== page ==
GraphQL is a relatively new API architecture that was developed by Facebook. GraphQL APIs use a query language to retrieve and manipulate data, allowing clients to specify exactly what data they need and reducing the amount of unnecessary data that is transferred.
gRPC (Google Remote Procedure Call) API architecture is a modern, high-performance framework for building APIs that was developed by Google. It's designed to be fast, efficient, and scalable, making it ideal for large-scale distributed systems.
gRPC uses Protocol Buffers, a language-agnostic binary serialization format, to define the API contract and message format.
gRPC supports streaming and bi-directional communication, which allows servers and clients to exchange large amounts of data in real-time, without the need for multiple round-trip requests.
WebSockets API architecture is a protocol that provides a bi-directional, real-time communication channel between a client and a server over a single, long-lived connection. It's designed to enable real-time communication between web browsers and servers, making it ideal for building applications that require real-time data updates like chat rooms, online gaming, and real-time data visualization.
WebSockets support multiple message types, including text and binary messages, as well as support for custom protocols that can be defined by the application developer.
Webhooks are an API Architecture pattern that is designed to enable data integration across applications meaning able to send data from one application to another in response to a specific event or trigger, without the need for the receiving application to constantly poll for updates.
MTT (MQ Telemetry Transport) API architecture is a lightweight messaging protocol that's designed for connecting remote devices over unreliable networks with limited bandwidth. It's often used in Internet of Things (IoT) applications, where devices need to communicate with each other over low-bandwidth, high-latency connections.
Quite a few options and A lot to remember? Which is why you shouldn't. Yes, you don't have to learn about all the architectures now and cram them, it's of no good use.
Over time, based on your application requirement and more, pick the one that suits the best for you and start building or using one. As I earlier mentioned, the above is just a gist of API architectures available.
I will be writing blogs focused on each of them from defining and explaining them to building your own API. So, Make sure you follow and subscribe to my newsletter so you don't miss out :)
Now, you understand API types and architecture, But One thing you must've observed that's common in all is sending a Request and Receiving a Response. Are you wondering how exactly the API carry out instructions or makes calls? That's where Request and Response come in. Let's take a look at them
Request and Response
API calls were earlier made using the command line or cURL. Now there are actual tools like Postman out there that make it more easy, visual and human-friendly. You can choose to work with any of them, No wrong choice there. Irrespective of the tools you use to carry out calls, let's see how calls work.
This is something called Request-Response Pattern, which represents how computers communicate over a network. An API is an interface that lets us know what kind of response to expect when we make certain calls to a server.
Let us understand this with an example. Let's make an API call using Github API to retrieve a user's (In this case, Mine) details.
The API call using cURL would look something like this:
The above is a request you are making to the API Endpoint. And the response would look something like this:
It's a JSON File. Let us understand the request call and response more deeply now.
Each API has different types of Request methods that can be used to Read, Write, Delete and Update data or use APIs.
When we make an HTTP call to a server, we specify a request method such as GET, POST, PATCH, or DELETE that indicates the type of operation we are about to perform. These are also called HTTP verbs.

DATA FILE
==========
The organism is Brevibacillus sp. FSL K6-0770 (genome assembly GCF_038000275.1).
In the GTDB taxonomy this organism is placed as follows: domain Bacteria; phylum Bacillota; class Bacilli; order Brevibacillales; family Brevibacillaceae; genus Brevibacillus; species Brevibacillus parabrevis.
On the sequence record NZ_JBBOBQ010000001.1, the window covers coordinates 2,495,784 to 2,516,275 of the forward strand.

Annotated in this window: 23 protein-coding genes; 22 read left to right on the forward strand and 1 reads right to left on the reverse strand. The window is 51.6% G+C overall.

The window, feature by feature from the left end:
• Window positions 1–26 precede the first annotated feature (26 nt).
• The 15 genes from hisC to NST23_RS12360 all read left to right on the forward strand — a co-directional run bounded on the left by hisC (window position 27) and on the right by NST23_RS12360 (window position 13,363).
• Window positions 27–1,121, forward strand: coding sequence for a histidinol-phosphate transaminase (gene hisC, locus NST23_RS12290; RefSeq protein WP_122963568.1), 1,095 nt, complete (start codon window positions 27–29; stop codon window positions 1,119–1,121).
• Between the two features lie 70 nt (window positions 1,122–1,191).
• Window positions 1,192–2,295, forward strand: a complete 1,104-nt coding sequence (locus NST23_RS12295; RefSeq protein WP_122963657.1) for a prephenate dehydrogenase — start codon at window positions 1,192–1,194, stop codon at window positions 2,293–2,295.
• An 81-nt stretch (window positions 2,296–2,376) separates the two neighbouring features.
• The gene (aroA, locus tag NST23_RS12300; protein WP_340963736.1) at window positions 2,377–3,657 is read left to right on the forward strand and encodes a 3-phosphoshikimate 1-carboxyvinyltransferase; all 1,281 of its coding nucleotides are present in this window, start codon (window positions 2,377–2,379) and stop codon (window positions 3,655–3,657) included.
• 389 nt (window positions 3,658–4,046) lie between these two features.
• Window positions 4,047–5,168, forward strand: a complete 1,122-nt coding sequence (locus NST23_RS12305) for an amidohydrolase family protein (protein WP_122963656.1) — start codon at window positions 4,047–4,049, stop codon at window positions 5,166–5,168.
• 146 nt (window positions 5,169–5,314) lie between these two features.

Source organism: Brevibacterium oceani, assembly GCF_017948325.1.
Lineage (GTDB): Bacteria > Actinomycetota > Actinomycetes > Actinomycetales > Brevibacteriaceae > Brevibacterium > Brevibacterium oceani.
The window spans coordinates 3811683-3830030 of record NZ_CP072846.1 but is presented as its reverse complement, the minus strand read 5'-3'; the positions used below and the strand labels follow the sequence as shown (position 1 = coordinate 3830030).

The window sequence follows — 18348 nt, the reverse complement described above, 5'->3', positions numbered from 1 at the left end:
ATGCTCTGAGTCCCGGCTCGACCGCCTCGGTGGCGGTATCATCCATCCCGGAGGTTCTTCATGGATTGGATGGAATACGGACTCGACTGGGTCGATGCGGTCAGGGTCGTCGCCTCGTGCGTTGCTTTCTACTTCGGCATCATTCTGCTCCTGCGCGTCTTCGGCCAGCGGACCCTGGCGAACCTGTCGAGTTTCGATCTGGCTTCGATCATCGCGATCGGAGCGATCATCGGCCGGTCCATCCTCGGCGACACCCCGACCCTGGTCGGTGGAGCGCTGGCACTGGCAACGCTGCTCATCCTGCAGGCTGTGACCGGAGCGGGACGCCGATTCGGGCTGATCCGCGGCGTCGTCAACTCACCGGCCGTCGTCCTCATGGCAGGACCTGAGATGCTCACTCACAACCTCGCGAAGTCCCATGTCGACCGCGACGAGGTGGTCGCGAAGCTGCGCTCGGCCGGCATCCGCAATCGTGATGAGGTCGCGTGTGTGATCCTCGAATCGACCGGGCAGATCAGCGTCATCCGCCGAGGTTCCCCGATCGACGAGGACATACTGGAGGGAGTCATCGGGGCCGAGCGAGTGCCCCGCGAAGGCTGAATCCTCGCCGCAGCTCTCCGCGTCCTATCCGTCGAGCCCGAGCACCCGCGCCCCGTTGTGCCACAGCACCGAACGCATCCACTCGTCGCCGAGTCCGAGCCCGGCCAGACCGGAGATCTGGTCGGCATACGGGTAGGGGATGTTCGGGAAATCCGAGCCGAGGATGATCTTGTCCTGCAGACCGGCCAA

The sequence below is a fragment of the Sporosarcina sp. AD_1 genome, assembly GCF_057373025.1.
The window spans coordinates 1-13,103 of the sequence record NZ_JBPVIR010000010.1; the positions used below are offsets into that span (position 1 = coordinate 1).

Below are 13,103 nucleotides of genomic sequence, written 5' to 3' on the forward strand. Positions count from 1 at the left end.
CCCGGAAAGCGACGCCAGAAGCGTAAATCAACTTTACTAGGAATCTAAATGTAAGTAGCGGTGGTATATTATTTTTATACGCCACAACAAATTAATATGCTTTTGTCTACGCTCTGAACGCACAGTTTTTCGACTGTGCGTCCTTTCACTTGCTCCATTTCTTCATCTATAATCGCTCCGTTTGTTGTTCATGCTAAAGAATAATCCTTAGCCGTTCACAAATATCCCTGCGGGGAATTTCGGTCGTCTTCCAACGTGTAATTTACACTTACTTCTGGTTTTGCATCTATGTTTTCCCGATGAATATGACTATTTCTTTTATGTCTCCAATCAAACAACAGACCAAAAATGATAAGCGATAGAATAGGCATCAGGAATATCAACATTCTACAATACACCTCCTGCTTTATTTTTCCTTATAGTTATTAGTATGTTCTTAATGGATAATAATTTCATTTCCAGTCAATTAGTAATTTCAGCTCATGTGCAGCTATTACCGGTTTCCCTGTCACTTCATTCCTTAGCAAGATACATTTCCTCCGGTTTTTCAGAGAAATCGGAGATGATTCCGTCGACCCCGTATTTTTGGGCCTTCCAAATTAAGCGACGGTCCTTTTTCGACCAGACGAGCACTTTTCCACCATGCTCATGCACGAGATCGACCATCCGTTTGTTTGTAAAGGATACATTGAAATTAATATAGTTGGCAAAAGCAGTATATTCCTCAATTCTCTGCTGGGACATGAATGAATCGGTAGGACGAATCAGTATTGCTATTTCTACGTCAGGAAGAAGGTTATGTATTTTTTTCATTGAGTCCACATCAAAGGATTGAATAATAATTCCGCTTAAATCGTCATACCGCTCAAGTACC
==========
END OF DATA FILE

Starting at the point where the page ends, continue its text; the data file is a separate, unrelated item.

In addition to a request method, a request must include a request URL that indicates where to make the API call.
A request URL has three parts: a protocol (such as
https://), host (location of the server), and path (route on the server). In REST APIs, the path often points to a reference entity, like "users" in this case
Paths and full URLs are also sometimes called API endpoints.
But how do you know about the request methods of an API? Take the help of your best friend. Use the documentation of an API to get a better understanding of the API. The documentation has all the request methods and more with code snippets and examples
In fact, You can further optimise your API call by passing on Query and Path parameters.
Query parameters are a way to pass information or filters for retrieving data. These are often appended to the Request URL followed by a '?'.
Yes, you can have more than one query parameter passed by using a '&' between them.
Query parameters are given in Key-value pairs
A path parameter (or "path variable") is a dynamic section of a path and is often used for IDs and entity names such as usernames. These are located directly after a slash in the path. Can be anywhere in the path. It also accepts Dynamic values.
Often used for Entities names and IDs
Passing specific filters or data is fine, Now that you are requesting, what's a response? How does it work?
API responses are the data that is sent back to the client after an API request has been made. A well-designed API response should contain all the information the client needs to understand what happened during the request and what data was returned.
API responses typically consist of two parts: the status code and the response body. The response body contains the data that is returned by the API, such as a JSON object or an HTML page as demonstrated earlier.
Response Status Code
The status code is a numerical code that indicates whether the API request was successful, unsuccessful, or encountered an error.
Status codes have conventions. For example, any status code starting with a "2xx" (a "200-level response") represents a successful call. Get familiar with other status code categories:
Again, you don't have to memorise them all, get a gist and learn them on the go as you work with APIs
Now that you have a comprehensive idea of what APIs are, the different types, and how they work on a superficial level, it's time to get your hands dirty.
APIs usage is only growing by the day, learning about them and working with them is exciting. I will try to make them just as exciting for you.
This was the first of a series I am starting today on APIs. Here, I will be writing regular, consistent and fun blogs on API where I go from explaining to implementing and even building your own APIs with different architectures, use-cases and more. Subscribe to my newsletter and follow me on Hashnode Rohit T if you haven't already so you don't miss out on them.
That was it for today guys. I will see you very soon again. Until then,